I often wonder what life would be like if my dad was still alive. If he had never developed dementia I imagine him still growing a few veggies, reading his books, sitting in his chair enjoying box sets of the old TV programmes he loved so much, watching the Arsenal (he would be happy with the way the season is going so far), listening to favourite music with my mum and them both singing at the tops of their voices, and regularly tucking into the meals he most enjoyed (traditional meat and two veg being the number one – he didn’t share my passion for pasta and curry).
Dad would be 86 now, and I think he would still have been pushing himself as hard as he could. My dad was never a man to give up or give in, including in the years that he lived with dementia. He always said that there was no such word as can’t. “Can’t means won’t, and won’t has to be made to,” he would say. An interesting idea to throw into the mix with the G8 Dementia Summit in mind.
Dementia robbed me of my dad. I can only guess what he would be doing now, I will never know for certain. He lies in a wooden box six feet under the ground; all I have left are my memories and the chance to imagine what life might have been like if we were still together. Of course we all have to die of something at some point, but a 19-year struggle with vascular dementia, a slow and often painful decline resulting in complete dependency finally ended by aspirating on your own vomit five times (resulting in a catastrophic pneumonia that engulfs your body over a four week period) isn’t, I would venture to suggest, the way in which most people would like to go when their time comes.
For my dad read many more mums and dads, grandmas and granddads, aunties and uncles, cousins, brothers and sisters and, because dementia can affect younger people too, sons and daughters. People from all walks of life, all ethnicities, religions and sexualities – no family is immune from watching a loved one developing, living and eventually dying with dementia.
Is it worse than watching a loved one living with any other disease or condition? I can’t honestly answer that since I’ve never cared for someone with any other terminal disease, but I can tell you that it takes a hell of a lot out of you. Even though you find strengths to compensate, they don’t make up for the deficiencies that can feel overwhelming, or help you to deal with the emotional rollercoaster that you find yourself on, most starkly illustrated by the sense of loss that pretty much every person I’ve known who has been personally affected by dementia will talk about.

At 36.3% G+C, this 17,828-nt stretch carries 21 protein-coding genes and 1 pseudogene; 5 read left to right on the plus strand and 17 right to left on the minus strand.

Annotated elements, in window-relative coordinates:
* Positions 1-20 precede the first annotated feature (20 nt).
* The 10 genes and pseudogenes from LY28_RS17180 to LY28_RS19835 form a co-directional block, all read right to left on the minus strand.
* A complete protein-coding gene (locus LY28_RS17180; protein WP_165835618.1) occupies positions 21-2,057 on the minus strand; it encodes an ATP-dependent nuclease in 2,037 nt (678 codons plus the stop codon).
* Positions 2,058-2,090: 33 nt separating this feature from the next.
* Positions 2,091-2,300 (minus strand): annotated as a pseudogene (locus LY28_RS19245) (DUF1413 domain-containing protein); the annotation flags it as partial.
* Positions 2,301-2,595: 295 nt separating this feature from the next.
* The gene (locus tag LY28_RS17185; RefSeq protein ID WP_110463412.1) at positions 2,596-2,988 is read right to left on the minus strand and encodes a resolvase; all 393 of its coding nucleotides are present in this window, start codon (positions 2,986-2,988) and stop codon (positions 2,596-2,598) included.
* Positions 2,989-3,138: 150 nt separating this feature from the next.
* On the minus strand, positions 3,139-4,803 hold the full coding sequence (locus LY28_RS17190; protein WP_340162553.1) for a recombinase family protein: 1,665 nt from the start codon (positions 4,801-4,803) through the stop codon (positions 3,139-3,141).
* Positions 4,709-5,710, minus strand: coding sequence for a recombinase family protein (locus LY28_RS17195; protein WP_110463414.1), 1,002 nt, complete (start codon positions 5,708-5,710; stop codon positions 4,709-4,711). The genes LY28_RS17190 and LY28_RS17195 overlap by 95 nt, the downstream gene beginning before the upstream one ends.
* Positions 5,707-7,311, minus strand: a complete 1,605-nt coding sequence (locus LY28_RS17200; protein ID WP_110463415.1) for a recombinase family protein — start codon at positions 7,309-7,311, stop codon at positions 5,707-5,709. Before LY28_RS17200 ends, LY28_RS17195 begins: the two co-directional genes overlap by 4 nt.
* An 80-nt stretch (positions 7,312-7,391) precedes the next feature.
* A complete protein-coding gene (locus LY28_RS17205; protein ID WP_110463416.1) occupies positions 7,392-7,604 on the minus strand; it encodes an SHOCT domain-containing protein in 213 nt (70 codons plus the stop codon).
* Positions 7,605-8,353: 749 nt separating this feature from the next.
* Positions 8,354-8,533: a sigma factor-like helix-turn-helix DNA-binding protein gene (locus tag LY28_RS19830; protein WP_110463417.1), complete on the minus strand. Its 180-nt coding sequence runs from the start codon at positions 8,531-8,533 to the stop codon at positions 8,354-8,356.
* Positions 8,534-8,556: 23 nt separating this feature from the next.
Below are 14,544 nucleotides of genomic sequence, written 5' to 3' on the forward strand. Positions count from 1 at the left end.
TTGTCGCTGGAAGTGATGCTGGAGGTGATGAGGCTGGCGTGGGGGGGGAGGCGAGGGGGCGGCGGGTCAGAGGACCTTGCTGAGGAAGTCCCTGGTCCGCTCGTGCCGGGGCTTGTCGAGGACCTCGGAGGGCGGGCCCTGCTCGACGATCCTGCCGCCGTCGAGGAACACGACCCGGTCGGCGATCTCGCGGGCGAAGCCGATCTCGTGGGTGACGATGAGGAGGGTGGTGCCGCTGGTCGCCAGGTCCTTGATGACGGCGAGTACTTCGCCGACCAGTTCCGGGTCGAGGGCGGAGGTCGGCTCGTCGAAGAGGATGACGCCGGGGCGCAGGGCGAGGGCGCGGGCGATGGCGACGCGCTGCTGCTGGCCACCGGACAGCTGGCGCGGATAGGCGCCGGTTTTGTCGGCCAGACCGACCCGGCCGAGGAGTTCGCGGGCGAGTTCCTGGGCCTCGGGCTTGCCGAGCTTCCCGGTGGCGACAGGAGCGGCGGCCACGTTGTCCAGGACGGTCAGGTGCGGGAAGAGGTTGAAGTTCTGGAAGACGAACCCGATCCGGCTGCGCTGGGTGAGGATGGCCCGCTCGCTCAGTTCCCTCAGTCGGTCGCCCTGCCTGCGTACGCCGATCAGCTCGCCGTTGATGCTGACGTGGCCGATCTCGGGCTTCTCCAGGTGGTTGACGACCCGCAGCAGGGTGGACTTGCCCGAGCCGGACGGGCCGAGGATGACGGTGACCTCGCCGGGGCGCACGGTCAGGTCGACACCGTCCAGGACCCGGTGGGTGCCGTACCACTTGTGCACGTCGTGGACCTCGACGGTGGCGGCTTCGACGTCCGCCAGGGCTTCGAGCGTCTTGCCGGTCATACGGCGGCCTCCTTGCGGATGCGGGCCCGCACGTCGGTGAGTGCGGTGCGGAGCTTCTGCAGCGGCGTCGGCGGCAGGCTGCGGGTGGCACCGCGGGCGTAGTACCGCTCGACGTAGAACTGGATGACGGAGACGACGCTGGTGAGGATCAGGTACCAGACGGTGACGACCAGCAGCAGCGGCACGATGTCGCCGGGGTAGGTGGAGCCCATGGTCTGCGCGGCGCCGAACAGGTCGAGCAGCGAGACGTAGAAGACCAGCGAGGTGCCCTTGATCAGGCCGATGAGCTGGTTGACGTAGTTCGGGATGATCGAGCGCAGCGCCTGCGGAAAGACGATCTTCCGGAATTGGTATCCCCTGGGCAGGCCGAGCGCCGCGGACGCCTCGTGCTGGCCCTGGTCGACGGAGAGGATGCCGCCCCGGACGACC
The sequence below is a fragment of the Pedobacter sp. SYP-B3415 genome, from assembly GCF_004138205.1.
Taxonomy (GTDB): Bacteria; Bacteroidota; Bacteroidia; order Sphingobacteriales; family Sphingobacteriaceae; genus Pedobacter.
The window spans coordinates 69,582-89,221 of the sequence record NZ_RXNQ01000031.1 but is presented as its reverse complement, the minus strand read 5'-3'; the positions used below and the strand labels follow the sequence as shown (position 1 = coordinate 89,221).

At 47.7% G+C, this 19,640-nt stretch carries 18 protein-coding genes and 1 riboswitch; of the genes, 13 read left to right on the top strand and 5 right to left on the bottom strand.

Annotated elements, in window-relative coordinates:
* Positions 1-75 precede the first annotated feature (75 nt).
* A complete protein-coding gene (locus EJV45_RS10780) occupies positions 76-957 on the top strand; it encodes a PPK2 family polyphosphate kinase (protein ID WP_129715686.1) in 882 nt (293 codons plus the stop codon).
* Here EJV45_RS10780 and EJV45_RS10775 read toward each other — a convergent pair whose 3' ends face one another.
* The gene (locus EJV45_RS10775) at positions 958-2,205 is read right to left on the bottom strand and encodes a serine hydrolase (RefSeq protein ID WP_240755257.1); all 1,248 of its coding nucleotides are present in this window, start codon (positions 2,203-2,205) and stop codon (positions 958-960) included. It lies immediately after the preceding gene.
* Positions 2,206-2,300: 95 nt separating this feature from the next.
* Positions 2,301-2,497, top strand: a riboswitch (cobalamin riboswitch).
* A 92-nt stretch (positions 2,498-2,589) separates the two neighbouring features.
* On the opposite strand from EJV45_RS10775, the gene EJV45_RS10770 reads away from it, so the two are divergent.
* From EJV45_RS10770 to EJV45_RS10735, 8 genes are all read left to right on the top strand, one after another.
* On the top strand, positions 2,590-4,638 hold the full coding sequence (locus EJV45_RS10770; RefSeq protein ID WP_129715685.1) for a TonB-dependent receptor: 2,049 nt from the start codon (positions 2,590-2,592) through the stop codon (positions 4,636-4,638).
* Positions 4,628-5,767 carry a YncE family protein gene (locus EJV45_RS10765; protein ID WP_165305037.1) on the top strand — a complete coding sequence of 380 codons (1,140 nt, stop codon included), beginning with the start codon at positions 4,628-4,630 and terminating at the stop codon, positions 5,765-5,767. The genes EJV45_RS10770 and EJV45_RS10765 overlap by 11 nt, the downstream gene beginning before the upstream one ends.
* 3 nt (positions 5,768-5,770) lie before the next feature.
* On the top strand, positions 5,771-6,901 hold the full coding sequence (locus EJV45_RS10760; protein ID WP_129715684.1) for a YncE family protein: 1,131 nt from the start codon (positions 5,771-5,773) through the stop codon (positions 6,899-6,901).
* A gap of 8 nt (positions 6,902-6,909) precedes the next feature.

In the future many more families will be experiencing those same feelings that we did. Alongside the emotional toll will come the financial toll, which I imagine will be talked about extensively by the G8 on 11 December. In truth, I suspect much of the impetus for this Summit and the popularity it has found with other nations is, ultimately, down to money. Dementia costs governments a fortune – more than cancer, heart disease and stroke combined in the UK alone – and it will only cost them more in the future if the predicted rises in the numbers of people living with dementia are correct. If they can find a way to treat the many different types of dementia better, or indeed cure or prevent even just the most common ones, it would have a huge financial benefit.
Any family would welcome better treatments, and even more so a way to prevent or cure their loved one’s dementia, but looking back over those 19 years with my dad what we really wanted more than anything in the world was to understand how to care for him to give him the best quality of life possible. We had little choice but to accept that he had dementia, and in a constantly changing landscape we didn’t have time to cling to hopes that he could be cured. We just wanted him to feel happy and well cared for.
As it happened, through luck or judgement, I’d say we actually made a pretty good job of that in the end, but I think of every family who are currently poking around in that dark wilderness of feeling totally baffled and bewildered and my heart sinks. Surely in 2013 we can offer people with dementia and their families a personalised plan of care that puts them, rather than dementia, in control once more.
Looking back at what I imagine my dad would be doing now if he was still alive and hadn’t developed dementia, I realise that even WITH dementia he could, and should, have been able to continue to do all of the things that he loved, even if they needed to be modified for him. A loss of memory is not a loss of life, and yet lack of awareness, understanding and knowledge puts up so many barriers to that golden aim of ‘living well with dementia’. All of those can, in some way, be addressed by the G8 Dementia Summit.
To the Health and Science Ministers, advisors, bureaucrats and business leaders at Lancaster House who will be searching for common ground and a positive way forward for people with dementia – potentially hitting a few stumbling blocks along the way – I think my dad’s message to you would be this:
“Can’t means won’t, and won’t has to be made to.”
Until next time…